There is, of course, no “right answer” to Nozick’s memorable hypothetical, since your answer will no doubt depend on your view of ethics, on whether you are a Humean consequentialist or a Kantian champion of absolute moral duties. As Nozick himself notes (on p. 94), a consequentialist’s answer to Nozick’s hypothetical would be yes only if “the benefits to a person from the actions of the others are greater than the costs to him of doing his share.” A Kantian or duty-based view of right and wrong, by contrast, would look for the individual’s consent or prior agreement, since voluntary consent is the cornerstone of Kantian ethics. Or in Nozick’s eloquent words (p. 95), “One cannot, whatever one’s purposes, just act so as to give people benefits and then demand (or seize) payment. Nor can a group of persons do this.”

For now, then, it’s Nozick 1, Rawls 0 … But this is only the first round! What about Rawls’ influential theory of tacit or hypothetical consent, the notion that everyone would have agreed to play by certain rules had they negotiated these rules in the original position from behind a Rawlsian veil of ignorance? Stay tuned: we will continue our review of Nozick after the New Year holiday …

File:Hornloudspeaker.jpg - Wikimedia Commons

About F. E. Guerra-Pujol

When I’m not blogging, I am a business law professor at the University of Central Florida.
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13 Responses to The principle of fairness is not fair

  1. Wes says:

    How does the principle of fairness imply group rights rather than just plain ole individual rights? This appears to be an unfair reading of Rawls.

    • That is a fair (pun intended) question! I actually agree that the ideal of fairness should not imply group rights; after all, fairness usually depends on one’s individual circumstances. The problem is that theorists like Rawls are communitarians! These “progressive” thinkers want to impose certain duties on the most well-off individuals in order to help out the least well-off people in a given group. My understanding of Nozick is that Nozick is trying to challenge this conception of fairness–that he (Nozick) is trying to defend the primacy of the individual over the group.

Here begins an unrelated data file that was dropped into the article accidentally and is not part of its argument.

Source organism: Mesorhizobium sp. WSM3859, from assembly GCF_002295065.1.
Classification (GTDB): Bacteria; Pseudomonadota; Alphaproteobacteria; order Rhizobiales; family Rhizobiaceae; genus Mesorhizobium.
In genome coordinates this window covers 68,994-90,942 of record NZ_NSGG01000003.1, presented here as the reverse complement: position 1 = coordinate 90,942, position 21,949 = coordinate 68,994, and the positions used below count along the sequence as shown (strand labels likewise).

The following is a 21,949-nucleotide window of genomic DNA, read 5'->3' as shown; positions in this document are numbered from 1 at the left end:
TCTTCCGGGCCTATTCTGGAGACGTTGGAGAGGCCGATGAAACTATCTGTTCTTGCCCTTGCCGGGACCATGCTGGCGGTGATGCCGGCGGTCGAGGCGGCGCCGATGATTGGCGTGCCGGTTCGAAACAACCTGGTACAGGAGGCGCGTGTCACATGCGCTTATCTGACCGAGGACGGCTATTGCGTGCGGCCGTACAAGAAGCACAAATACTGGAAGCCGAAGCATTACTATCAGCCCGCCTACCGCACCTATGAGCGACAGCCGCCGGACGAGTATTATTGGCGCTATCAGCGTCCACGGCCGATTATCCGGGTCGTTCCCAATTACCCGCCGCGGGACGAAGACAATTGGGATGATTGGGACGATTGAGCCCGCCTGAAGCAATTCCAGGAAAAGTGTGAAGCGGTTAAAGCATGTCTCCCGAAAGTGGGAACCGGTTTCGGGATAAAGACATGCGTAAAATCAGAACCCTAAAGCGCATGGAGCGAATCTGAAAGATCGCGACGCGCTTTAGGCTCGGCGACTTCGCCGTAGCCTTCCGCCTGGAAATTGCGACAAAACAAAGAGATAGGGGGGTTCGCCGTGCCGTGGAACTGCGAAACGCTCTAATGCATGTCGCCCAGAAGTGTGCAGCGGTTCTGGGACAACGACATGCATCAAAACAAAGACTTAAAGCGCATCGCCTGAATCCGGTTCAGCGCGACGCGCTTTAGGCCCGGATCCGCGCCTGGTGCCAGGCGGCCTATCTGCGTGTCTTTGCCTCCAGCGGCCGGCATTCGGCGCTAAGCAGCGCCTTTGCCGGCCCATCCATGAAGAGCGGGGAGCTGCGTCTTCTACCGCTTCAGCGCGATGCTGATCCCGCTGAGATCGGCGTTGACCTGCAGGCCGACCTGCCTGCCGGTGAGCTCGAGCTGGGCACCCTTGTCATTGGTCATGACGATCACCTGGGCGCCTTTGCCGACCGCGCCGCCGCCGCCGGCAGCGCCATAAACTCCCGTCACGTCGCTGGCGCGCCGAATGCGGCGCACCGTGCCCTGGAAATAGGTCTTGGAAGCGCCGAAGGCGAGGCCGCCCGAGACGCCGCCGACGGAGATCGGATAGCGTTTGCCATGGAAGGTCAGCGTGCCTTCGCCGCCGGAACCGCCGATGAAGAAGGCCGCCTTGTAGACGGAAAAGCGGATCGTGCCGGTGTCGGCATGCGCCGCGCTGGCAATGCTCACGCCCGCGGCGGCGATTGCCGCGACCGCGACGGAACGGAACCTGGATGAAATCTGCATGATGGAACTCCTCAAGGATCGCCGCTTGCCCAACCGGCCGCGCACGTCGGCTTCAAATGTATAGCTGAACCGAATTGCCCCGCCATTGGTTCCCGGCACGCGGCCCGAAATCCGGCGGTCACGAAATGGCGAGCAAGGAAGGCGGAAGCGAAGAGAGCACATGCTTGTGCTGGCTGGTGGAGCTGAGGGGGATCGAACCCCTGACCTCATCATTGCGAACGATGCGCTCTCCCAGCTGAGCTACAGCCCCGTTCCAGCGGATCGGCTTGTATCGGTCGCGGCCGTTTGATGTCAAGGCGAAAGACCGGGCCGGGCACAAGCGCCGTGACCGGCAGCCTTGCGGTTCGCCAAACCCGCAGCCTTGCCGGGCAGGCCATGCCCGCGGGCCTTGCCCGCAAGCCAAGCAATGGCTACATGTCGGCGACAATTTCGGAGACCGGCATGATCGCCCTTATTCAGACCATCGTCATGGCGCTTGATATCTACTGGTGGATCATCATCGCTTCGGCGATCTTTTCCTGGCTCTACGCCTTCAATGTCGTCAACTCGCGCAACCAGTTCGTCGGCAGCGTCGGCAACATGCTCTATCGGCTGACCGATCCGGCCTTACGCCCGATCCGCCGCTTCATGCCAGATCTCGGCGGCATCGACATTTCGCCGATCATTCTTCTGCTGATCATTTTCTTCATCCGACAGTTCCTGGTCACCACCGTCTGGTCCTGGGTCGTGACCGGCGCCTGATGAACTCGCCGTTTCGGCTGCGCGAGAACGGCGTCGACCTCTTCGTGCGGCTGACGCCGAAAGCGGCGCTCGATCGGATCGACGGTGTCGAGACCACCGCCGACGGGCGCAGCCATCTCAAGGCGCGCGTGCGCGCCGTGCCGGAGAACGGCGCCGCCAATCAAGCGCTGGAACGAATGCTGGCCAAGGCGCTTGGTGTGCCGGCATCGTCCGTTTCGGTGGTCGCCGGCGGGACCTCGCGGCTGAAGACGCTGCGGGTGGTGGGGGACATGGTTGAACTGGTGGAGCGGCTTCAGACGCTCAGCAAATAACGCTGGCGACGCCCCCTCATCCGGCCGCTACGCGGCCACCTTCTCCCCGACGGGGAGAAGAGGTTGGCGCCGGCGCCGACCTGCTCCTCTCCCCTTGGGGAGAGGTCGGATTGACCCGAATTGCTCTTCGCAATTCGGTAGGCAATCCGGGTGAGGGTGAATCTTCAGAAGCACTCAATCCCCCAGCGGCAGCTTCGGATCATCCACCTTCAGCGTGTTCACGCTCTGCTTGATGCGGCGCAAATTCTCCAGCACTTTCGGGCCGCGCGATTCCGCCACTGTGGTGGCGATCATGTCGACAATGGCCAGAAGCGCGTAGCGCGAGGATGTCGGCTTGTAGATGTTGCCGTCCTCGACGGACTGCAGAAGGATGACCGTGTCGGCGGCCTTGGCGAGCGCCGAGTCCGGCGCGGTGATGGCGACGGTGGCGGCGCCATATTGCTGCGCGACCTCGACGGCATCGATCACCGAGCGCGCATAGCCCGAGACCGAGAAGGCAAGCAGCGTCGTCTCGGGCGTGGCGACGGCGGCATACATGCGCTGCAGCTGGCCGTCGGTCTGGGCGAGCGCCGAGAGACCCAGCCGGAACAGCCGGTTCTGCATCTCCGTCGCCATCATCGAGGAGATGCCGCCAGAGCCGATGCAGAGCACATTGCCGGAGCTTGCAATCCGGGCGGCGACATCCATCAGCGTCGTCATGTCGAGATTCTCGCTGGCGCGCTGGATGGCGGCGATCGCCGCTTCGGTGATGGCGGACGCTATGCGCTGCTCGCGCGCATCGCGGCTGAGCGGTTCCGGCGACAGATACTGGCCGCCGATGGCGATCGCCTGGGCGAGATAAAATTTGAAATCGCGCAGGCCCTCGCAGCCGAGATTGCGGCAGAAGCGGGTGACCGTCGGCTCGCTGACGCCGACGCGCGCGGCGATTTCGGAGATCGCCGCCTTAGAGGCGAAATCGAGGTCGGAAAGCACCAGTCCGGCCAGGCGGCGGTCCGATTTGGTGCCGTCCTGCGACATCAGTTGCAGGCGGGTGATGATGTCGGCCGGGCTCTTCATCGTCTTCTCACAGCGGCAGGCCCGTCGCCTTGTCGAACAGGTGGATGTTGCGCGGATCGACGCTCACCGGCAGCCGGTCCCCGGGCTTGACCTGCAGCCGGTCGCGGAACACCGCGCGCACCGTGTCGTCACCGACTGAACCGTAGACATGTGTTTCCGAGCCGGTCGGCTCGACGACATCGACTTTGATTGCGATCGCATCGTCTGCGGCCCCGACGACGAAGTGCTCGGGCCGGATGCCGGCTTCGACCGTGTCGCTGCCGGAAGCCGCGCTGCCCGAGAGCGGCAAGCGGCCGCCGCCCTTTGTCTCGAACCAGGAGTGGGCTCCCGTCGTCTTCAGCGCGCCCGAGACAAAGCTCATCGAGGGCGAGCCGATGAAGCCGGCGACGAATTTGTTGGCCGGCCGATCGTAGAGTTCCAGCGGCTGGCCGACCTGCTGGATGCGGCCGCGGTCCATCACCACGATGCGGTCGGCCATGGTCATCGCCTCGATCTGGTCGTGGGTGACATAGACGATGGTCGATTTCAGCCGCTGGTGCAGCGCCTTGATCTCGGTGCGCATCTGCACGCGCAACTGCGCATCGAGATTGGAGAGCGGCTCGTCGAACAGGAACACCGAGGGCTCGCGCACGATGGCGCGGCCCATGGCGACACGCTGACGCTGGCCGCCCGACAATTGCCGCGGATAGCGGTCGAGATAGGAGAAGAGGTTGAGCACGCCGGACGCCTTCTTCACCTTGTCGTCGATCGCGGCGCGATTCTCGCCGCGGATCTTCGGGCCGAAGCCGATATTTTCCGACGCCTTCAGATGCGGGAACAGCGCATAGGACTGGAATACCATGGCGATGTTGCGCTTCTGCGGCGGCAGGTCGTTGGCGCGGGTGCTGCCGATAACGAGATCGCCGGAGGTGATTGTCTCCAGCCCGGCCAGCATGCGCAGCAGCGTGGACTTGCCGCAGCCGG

• Wes says:

        I don’t think you answered my question. But, in any case, Rawls’s principle of fairness does not imply group rights. It implies individual rights, and Rawls is clear about this. Moreover, Rawls is not a communitarian. Indeed, he critiques classical (total) utilitarianism’s “group mindset” in very much the same way as Nozick does. In addition, communitarians typically stake out their “ism” in direct opposition to Rawls.

        Let me also add that Rawl’s difference principle (one part of his second principle of justice) is not his fairness principle (an obligation on individuals). I think (though I might be wrong) you are conflating the two here. The difference principle does not impose certain duties on the most well-off. Everyone has the same duties. Rawls’s first principle of justice says so. The difference principle (one part of his second principle of justice) may even release certain economic regulations that impose more equality as long as doing so is maximal for the least-well-off.